Call of Duty Black Ops 4 will land on October 12 – with a preview event on May 17.
The new trailer showed off in-game footage and confirmed rumours that BLOPS was making a return this year.
Before the announcement, NBA star James Harden was seen sporting a cap with the Black Ops logo – which sent media into a frenzy.
GameStop also has the new COD game listed on their website.
Earlier in the year a report from Eurogamer revealed that Treyarch was working on the fourth instalment of Black Ops – one of the franchise’s most popular subseries.
The report went on to say the game was scheduled for a launch “late in the year.”
So, when is it coming out?
The COD will land on October 12 – with a preview event on May 17.
The latter will be the first time we see the game in action – most likely the multiplayer component.
The first single-player teaser material should start landing at around E3 in June with playable ‘hands-on’ code at Gamescom in August.
What’s this about a Battle Royale mode?
Activision could be working on a Battle Royale mode reports the Daily Star.
The publisher is currently trialling a version of the survival mode in Call of Duty: Online, the free-to-play PC title exclusive to China.
Will there be Xbox 360 and PS3 versions?
Nope – it simply wouldn’t be feasible to scale down the engine for last-gen. FIFA games get around it because they use a base engine designed with last-gen in mind – but there are some sacrifices. For one, there’s no Journey mode. The last COD game to come out for last gen was Black Ops 3 – but that didn’t include the campaign and only had a limited multiplayer section.
There’s rumours of a Switch version?
According to Marcus Sellars, an industry insider who also works for various Nintendo sites, Treyarch is hard at work on a version of the game for Nintendo Switch.
“COD 2018 is Black Ops 4 and is coming to PS4/Xbox/PC/Switch,” noted Sellars. “it is set in the modern times and is boots on the ground. The Switch version will support DLC, HD Rumble and motion controls. The Switch version is also being ported by a company which is familiar with COD games.”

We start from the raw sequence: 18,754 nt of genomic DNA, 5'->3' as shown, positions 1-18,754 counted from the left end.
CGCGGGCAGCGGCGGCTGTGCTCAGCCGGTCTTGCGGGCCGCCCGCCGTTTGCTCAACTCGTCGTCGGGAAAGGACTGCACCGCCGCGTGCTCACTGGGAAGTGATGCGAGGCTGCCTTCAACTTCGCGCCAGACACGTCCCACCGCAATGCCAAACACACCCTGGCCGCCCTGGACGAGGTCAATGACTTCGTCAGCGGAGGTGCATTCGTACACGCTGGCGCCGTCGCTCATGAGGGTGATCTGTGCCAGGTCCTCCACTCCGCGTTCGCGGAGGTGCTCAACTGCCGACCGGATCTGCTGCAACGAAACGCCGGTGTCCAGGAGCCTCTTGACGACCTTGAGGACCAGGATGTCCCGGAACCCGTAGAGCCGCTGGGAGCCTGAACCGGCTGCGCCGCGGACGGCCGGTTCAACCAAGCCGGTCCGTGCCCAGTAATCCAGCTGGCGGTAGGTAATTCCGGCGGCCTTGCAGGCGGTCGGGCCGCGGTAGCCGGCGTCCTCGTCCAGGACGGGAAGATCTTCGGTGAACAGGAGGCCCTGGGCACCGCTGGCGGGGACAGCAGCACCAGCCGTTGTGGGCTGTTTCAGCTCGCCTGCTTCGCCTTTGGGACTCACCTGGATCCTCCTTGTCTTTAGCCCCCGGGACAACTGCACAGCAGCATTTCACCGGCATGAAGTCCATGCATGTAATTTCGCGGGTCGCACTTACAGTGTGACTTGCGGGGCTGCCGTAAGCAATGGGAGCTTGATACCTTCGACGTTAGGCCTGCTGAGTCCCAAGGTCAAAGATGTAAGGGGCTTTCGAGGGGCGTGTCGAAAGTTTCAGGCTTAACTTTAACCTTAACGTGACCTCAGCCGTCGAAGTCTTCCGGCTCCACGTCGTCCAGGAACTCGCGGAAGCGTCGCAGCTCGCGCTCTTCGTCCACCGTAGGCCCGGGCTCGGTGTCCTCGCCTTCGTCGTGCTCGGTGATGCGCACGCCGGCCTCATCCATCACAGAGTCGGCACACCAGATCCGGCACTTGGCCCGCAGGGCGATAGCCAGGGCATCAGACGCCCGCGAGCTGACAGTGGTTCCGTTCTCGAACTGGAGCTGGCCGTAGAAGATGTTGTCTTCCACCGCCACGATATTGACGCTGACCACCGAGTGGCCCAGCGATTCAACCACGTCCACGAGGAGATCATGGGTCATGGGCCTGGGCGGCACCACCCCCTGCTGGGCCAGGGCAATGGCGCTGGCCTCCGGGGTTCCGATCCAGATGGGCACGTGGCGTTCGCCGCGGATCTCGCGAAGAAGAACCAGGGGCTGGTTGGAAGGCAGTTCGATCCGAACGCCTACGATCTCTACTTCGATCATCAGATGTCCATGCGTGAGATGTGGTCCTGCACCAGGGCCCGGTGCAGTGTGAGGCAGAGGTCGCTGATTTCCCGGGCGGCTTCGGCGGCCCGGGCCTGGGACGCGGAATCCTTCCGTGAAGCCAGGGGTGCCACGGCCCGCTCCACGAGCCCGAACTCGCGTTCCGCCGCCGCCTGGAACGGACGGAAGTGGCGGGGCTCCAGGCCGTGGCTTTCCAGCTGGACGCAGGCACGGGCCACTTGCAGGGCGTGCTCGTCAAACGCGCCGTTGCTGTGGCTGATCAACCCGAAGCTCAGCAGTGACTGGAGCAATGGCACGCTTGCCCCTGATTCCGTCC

The Switch version will also support HD Rumble and motion controls. A company “familiar with CoD games” is working on the Switch port, said Sellars.
A proper campaign
After the magnificent first two games, BLOPS 3 was a bit of a disappointment.
The single-player campaign barely clocked eight hours and paled in comparison to the other games in the series.
One thing Treyarch did do well though was the introduction of a four-player co-op campaign – and we’d love to see this included in this year’s BLOPS.
As with the last game, we’d like to see players have the option to take control of different classes to suit their playstyle. For example, snipers, heavy weapons specialists and all-rounders.
Level design that encourages gamers to use their specific abilities and traits, rather than rewarding run and gun, would be massively welcome.
For all of COD WWII’s greatness, a lack of different character classes in campaign meant every level felt the same – hiding behind cover and hunting for ammo.
Balancing pacing so it’s not all run and gun was one of BLOPS 2’s strongest points.